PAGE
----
If Tom Linebarger conducts business the way he talks about trade policy, I’d watch out for my wallet if I dealt with his company. Because recent remarks made by the Cummins Inc. Chairman and CEO about President Trump’s efforts to rewrite the North American Free Trade Agreement (NAFTA) represent an unusually brazen example of snake-oil peddling.
In an interview with Politico‘s “Morning Trade,” Linebarger, whose firm is a leading manufacturer of diesel and natural gas engines and engine components, contended (in the reporter’s words) that “Although Trump believes differently, the United States is a much less attractive place for companies to invest if NAFTA no longer exists.”
In Linebarger’s view (and his own words), even if they’re only bargaining tactics, Mr. Trump’s threats to terminate the deal are “a terrible idea” because “Investors make decisions based on what they project is going to happen and one of the challenges in posturing with something of this nature is that people will begin to change their plans.”
“Not only would terminating NAFTA worsen the position of the U.S., but it causes multinational companies like mine to figure what’s the best way to position yourself for a world without NAFTA, which might mean changing manufacturing locations. Mexico has 44 free trade agreements. The U.S. has free trade agreements with 20 countries. So the very best way to sell to everybody else is to be in Mexico.”
But here’s what Linebarger didn’t tell Politico. First of all, according to Cummins’ latest annual report, more than half (54 percent) of all of the company’s net sales last year went to customers in the United States. The year before, it was 56 percent. Second, one of Cummins’ senior executives for Latin America stated publicly last month that all of Cummins’ Mexico engine production is exported, and that 80 percent goes to the United States. (The rest goes to the United Kingdom.)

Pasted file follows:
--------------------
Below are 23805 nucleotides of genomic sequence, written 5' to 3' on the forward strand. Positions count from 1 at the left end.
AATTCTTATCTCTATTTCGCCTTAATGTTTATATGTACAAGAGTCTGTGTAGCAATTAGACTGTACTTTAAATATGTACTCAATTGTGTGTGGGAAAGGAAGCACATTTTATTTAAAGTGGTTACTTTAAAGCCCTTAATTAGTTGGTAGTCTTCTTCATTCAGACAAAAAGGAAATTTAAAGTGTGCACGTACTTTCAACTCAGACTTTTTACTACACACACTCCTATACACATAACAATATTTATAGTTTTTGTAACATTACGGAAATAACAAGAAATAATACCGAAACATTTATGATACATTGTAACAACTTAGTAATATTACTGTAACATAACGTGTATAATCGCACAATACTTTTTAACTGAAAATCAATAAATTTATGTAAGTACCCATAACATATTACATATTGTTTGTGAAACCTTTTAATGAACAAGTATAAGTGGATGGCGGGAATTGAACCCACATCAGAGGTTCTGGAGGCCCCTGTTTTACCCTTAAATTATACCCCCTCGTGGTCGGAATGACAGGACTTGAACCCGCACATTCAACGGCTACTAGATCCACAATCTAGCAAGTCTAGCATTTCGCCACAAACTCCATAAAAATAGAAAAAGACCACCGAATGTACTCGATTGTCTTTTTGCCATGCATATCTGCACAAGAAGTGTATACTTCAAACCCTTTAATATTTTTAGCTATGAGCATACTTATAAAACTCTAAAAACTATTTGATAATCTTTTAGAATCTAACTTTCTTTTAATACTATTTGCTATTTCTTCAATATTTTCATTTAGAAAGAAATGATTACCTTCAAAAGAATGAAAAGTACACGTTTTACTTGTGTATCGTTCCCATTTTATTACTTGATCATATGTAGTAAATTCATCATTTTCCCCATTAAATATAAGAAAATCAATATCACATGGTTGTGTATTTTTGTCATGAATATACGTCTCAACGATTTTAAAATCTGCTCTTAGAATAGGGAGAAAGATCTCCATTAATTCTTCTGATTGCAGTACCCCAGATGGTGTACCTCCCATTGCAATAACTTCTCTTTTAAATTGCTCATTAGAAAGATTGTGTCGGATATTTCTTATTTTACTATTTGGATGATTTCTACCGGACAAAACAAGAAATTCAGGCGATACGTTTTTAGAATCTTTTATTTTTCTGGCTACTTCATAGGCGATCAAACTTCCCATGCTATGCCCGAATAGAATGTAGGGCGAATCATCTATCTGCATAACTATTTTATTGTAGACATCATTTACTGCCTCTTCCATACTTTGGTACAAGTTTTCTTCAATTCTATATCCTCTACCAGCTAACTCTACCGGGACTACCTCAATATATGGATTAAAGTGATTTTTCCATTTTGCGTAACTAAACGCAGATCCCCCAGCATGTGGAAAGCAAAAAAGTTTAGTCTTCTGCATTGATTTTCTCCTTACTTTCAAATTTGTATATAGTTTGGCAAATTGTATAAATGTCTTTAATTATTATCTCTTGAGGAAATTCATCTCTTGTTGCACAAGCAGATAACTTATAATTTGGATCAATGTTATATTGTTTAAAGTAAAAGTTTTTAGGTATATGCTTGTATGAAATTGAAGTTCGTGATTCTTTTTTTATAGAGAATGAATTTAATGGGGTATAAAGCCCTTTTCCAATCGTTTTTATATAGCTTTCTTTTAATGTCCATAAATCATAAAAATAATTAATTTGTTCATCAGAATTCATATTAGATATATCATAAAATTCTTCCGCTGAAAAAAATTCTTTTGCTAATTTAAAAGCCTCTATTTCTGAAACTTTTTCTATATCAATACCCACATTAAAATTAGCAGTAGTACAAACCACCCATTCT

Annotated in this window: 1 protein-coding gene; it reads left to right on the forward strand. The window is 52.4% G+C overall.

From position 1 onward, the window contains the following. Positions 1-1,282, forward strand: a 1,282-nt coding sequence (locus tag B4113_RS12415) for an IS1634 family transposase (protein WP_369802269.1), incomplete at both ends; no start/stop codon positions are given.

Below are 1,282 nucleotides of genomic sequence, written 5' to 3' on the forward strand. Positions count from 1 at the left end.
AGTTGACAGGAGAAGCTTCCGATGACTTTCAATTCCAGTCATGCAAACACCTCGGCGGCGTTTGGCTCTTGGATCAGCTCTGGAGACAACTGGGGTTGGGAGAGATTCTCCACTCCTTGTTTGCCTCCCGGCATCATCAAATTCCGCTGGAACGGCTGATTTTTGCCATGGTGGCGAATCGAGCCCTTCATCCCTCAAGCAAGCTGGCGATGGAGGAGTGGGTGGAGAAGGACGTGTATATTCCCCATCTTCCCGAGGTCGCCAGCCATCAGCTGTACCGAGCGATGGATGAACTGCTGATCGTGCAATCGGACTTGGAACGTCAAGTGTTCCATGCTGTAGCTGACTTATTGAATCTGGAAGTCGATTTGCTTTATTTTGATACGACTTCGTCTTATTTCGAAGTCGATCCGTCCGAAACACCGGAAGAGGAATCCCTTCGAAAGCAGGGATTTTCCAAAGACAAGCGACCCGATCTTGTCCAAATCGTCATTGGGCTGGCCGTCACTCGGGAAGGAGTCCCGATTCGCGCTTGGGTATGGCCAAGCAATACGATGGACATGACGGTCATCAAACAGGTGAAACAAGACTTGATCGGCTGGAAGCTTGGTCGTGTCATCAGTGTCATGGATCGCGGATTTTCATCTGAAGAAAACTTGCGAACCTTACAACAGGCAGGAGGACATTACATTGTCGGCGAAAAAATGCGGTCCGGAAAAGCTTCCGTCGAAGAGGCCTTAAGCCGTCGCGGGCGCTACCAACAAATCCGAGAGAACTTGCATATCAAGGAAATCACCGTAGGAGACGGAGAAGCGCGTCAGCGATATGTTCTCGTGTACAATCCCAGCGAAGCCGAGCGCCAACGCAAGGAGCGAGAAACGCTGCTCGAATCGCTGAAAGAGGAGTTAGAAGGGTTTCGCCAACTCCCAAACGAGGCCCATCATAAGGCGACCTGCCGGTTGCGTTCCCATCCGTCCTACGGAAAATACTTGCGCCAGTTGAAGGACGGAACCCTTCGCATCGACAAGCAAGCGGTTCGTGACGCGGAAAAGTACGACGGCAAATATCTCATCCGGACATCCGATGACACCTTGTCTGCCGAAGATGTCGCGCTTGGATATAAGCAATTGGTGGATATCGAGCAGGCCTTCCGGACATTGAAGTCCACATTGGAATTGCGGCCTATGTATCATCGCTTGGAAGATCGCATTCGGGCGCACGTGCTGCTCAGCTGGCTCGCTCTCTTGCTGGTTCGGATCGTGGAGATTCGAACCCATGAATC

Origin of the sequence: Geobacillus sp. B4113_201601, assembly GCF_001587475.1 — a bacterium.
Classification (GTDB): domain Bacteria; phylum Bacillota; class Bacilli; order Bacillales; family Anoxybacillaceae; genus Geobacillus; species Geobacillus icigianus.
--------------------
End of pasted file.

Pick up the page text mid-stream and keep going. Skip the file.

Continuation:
So if Trump terminated NAFTA, and (as he has pledged) raised tariffs on Mexico-produced goods and services high enough to make the country unprofitable as an export platform, Cummins could lose nearly all of the customers for its four Mexico factories if it failed to return that production to the United States. It would also lose a big chunk of its total worldwide customers.
Of course, Linebarger, Cummins, and other footloose multinationals could always try to skirt those tariffs by producing for the American market in other countries. But that strategy could only succeed if the Trump administration simply sat back and did nothing about U.S. trade with any of these countries. And just this week, Washington served notice that it would respond to such production-shifting ploys by announcing stiff new tariffs on Chinese-made steel entering the American market from Vietnam.
In addition, the Latin America executive made clear that, despite Linebarger’s touting of Mexico’s non-U.S. trade deals, the company has made scarcely any use of them. And continuing U.S. domination of Cummins’ Mexico exports is all the more striking given that Mexico has been able to benefit from a free trade deal with the European Union (which the United Kingdom of course will be leaving) since late 2000, and from such an agreement with Japan since mid-2005. (Incidentally, counting all the EU countries separately is the only way the number of Mexico’s free trade agreements gets anywhere close to Linebarger’s 44.)
The only conclusions that can be drawn from the numbers: Either Linebarger is a complete incompetent and has failed to use Mexico as a supply base for dozens of promising non-U.S. markets, or he recognizes that Europe, Japan, and much of the rest of the world have little interest in importing advanced manufactured goods like those made by Cummins — or at least little interest in importing them from Mexico.
But let’s not ignore an equally important conclusion made clear by this piece: If journalists don’t stop simply taking at face value the claims of Offshoring Lobby mainstays like Linebarger, Americans will never have the kind of informed debate they need on trade and their place in the global economy.